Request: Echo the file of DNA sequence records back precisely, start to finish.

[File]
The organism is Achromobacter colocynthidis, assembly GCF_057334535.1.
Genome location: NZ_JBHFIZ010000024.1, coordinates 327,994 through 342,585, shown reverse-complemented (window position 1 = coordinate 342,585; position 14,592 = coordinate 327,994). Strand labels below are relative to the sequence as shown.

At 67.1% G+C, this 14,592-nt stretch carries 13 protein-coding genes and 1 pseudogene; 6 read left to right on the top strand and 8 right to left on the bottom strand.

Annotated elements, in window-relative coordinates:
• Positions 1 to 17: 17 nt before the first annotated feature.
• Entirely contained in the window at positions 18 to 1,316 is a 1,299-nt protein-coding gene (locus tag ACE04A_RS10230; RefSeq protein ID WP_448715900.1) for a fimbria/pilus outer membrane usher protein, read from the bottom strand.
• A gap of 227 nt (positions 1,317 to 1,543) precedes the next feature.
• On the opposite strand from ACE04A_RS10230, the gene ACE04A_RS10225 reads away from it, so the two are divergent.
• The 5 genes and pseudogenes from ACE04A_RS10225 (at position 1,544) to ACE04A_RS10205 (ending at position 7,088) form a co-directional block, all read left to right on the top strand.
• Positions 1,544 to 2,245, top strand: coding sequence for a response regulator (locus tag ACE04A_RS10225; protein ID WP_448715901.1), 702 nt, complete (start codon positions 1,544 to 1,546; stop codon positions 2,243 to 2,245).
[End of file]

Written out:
The organism is Achromobacter colocynthidis, assembly GCF_057334535.1.
Genome location: NZ_JBHFIZ010000024.1, coordinates 327,994 through 342,585, shown reverse-complemented (window position 1 = coordinate 342,585; position 14,592 = coordinate 327,994). Strand labels below are relative to the sequence as shown.

At 67.1% G+C, this 14,592-nt stretch carries 13 protein-coding genes and 1 pseudogene; 6 read left to right on the top strand and 8 right to left on the bottom strand.

Annotated elements, in window-relative coordinates:
• Positions 1 to 17: 17 nt before the first annotated feature.
• Entirely contained in the window at positions 18 to 1,316 is a 1,299-nt protein-coding gene (locus tag ACE04A_RS10230; RefSeq protein ID WP_448715900.1) for a fimbria/pilus outer membrane usher protein, read from the bottom strand.
• A gap of 227 nt (positions 1,317 to 1,543) precedes the next feature.
• On the opposite strand from ACE04A_RS10230, the gene ACE04A_RS10225 reads away from it, so the two are divergent.
• The 5 genes and pseudogenes from ACE04A_RS10225 (at position 1,544) to ACE04A_RS10205 (ending at position 7,088) form a co-directional block, all read left to right on the top strand.
• Positions 1,544 to 2,245, top strand: coding sequence for a response regulator (locus tag ACE04A_RS10225; protein ID WP_448715901.1), 702 nt, complete (start codon positions 1,544 to 1,546; stop codon positions 2,243 to 2,245).